Body language is a nonverbal line of communication in itself. When used correctly, body language helps to build trust and connections with people. When used incorrectly, body language can indicate anxiety, carelessness, or even hostility. Some types of body language to aim for include:
- Having a strong, upright posture, which indicates that you’re alert and paying attention.
- Having your shoulders turned toward the person speaking, which signals that you’re engaged in the conversation.
- Avoiding excessively tapping your toes or fingers, which can indicate anxiety or boredom.
- Making regular eye contact, which indicates confidence. Note that too much eye contact can be uncomfortable for some, so make sure not to stare too long at someone else.
9 Be accountable
An important part of building trust with your manager is being reliable. This doesn’t necessarily mean that you consistently exceed project goals or go the extra mile everyday on professional development. Being reliable means clearly and honestly communicating what you need and what you’re capable of doing. It means telling your manager early when there’s an issue on a project, and not waiting until the last possible minute. It means thinking ahead, identifying realistic goals, finding solutions for risks and gaps, and communicating the results of your project (whether good or bad) in a timely manner.
10 Don’t complain behind their back
It’s okay if your boss isn’t your best friend, or even your favourite co-worker. For most people, they aren’t.
That said, if you don’t get along well with your boss, don’t go around spreading rumours or sharing personal information about them that could hurt their reputation at the company. Regardless if you get along well with them or not, your boss has likely worked hard to be in their current position.
If you’re having any issues with your boss, reach out to your HR team and let them know how you’re feeling. From there, your HR team will have insights on the best next steps.
11 Be professional in your approach
If you have an issue at work, it’s important to remain professional. Before you jump on that video call and let out all your frustrations, give your manager a heads up. A quick, “Hey, are you free? I have a few things that have been bothering me, and I’d like to discuss them with you” goes a long way.
That bit of notice will help you maintain a good relationship with your manager. Giving them some time to prepare and reflect can also improve the feedback that you receive during your conversation.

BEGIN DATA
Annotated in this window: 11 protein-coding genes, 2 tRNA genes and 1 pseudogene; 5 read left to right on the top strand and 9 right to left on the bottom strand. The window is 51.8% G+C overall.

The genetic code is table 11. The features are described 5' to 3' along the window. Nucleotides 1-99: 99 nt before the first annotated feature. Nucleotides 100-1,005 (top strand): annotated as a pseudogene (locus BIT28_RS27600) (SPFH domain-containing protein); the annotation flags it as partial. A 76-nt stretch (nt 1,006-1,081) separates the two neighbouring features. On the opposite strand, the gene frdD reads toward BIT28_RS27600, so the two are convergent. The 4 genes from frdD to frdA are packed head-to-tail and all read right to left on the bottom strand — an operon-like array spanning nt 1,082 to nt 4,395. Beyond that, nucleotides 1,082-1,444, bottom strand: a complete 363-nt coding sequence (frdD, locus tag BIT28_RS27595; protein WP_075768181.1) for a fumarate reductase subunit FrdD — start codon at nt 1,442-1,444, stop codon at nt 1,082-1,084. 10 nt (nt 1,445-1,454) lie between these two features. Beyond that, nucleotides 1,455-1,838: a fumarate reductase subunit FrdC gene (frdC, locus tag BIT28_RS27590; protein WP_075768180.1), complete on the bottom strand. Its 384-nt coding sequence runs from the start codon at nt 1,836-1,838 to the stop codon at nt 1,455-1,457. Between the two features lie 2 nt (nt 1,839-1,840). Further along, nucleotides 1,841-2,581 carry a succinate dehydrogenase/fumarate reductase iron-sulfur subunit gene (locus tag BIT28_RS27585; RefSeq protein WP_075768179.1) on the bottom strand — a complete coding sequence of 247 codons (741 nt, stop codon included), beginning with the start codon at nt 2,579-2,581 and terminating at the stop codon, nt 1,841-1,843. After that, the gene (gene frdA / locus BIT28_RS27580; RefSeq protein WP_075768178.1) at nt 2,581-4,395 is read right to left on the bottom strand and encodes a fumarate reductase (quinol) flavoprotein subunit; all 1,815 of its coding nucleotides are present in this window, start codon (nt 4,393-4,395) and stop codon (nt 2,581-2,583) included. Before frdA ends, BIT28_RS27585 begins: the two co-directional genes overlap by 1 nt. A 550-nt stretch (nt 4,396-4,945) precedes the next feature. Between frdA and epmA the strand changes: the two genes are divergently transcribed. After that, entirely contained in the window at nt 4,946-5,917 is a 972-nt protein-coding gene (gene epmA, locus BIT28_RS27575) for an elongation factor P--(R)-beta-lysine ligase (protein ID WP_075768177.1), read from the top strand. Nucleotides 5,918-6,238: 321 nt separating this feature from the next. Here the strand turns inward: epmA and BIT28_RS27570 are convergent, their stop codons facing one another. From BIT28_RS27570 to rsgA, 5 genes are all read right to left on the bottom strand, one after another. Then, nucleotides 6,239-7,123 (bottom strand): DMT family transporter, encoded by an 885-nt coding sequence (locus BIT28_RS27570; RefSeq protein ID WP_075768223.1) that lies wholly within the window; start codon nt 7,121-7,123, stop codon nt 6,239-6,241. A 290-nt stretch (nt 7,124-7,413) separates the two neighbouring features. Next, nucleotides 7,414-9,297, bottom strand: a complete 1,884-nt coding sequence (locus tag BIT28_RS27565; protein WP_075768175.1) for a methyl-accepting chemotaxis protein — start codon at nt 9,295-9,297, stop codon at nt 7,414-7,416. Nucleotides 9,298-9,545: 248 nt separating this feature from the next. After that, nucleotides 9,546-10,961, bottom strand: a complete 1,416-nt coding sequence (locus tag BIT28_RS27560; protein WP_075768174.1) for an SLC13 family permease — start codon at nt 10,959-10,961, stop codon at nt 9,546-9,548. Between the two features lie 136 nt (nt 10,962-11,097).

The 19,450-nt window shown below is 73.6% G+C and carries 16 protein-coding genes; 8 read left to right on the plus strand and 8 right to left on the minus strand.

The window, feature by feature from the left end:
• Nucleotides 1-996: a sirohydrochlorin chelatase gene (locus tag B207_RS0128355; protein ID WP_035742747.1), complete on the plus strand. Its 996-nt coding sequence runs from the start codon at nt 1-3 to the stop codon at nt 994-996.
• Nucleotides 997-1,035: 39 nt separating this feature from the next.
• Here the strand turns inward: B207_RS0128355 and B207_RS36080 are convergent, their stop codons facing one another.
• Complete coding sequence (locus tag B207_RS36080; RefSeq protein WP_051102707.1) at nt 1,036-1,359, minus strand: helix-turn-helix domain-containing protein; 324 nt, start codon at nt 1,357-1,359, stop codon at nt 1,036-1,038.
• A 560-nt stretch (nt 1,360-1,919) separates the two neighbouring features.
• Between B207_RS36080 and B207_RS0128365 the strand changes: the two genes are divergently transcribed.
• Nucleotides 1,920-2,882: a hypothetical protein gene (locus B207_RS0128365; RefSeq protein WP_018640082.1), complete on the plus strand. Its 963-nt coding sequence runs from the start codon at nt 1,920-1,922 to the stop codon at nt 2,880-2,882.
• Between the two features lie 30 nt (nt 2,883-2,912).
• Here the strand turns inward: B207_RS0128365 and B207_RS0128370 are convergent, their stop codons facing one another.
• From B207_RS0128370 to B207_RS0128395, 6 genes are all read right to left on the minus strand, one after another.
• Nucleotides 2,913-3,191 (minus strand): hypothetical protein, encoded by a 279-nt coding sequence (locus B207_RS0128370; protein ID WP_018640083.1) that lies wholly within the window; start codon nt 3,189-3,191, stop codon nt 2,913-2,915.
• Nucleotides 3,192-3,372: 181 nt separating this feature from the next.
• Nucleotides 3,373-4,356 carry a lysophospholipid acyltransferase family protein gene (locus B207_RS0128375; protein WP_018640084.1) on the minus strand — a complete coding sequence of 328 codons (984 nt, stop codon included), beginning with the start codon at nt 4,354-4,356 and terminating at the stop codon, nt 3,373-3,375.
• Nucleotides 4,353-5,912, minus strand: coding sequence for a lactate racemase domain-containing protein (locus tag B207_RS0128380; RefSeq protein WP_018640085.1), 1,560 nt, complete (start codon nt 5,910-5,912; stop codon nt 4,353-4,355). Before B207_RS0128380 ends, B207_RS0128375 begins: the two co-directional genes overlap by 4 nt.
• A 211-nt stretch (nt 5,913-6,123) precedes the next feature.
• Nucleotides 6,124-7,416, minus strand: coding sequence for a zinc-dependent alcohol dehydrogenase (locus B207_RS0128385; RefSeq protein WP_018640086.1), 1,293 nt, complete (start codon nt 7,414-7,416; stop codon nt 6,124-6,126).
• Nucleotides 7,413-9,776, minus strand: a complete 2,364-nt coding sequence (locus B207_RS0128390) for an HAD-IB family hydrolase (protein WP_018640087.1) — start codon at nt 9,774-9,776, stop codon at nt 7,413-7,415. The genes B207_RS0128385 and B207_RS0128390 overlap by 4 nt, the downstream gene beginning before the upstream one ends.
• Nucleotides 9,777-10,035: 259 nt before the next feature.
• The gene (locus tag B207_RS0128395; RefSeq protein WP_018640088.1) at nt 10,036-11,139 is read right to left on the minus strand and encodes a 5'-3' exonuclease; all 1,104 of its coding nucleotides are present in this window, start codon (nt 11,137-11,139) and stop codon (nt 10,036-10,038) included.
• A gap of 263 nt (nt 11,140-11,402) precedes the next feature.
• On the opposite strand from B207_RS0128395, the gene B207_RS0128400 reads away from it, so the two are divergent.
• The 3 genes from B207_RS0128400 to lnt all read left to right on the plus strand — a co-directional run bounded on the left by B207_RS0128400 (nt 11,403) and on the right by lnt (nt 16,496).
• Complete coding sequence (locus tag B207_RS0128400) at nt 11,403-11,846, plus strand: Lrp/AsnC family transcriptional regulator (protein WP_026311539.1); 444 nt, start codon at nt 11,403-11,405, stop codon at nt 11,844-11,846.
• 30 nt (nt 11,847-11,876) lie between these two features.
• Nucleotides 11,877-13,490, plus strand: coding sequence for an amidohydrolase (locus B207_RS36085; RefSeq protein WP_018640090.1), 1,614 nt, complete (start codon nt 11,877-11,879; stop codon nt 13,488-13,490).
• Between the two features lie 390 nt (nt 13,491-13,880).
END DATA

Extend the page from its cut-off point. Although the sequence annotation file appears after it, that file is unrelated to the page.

12 Avoid conversations when you’re emotional
Missed quota? Didn’t get the promotion? As much as you may want to, discussing an issue with your manager right after receiving bad news isn’t a great idea.
When you’re emotional, it can be difficult to have rational discussions. It can also be hard to see the other person’s point of view. Taking a few days to reflect may give you more insights or a new perspective. This time to reflect will also allow you to be more receptive to their explanation, to start a feedback conversation with your manager in the best possible way.
13 Communicate regularly
Keeping a clear line of communication helps with project efficiency. Your manager is your main contact point for any questions, support, or redirection as needed. Stay connected through daily chats or short standup meetings.
In your one-on-one meetings with your manager, you can bring up your pain points as they arise. Often, your manager can help you find a solution (at least short term) that can make your work life easier. Sharing small issues more often keeps your mind clear from bottled-up frustration that is harder to solve all at once.
14 Give praise or feedback when due
If your boss helped you navigate a difficult conversation with a client or vouched for you to have that raise, give them the kudos they deserve. On the flip side, if a manager hasn’t been responsive or is somehow lacking in their support for you, it’s okay to provide them with constructive criticism. If offering feedback to your boss is difficult, try leaving room for it when you typically run your own feedback reviews.
15 Ask open-ended questions
Open-ended questions can’t be answered with only a “yes” or “no.” Asking open-ended questions and probing further into their answers can be a great step towards painting a bigger picture of what your manager sees. Try asking:
- What do you mean by [x]?
- What brought you to this decision?
- Why do you suggest that we do [x] over [y]?
Finding efficient ways of communicating with your boss can greatly improve your success in your role and help you explore new areas of your field in a supportive environment. With clear communication lines in place, your boss can be your greatest mentor, motivator, and cheerleader within the company.
Your boss doesn’t have to be a scary person. In fact, with these tips you can build a great professional relationship with your manager that could last beyond your time with the company.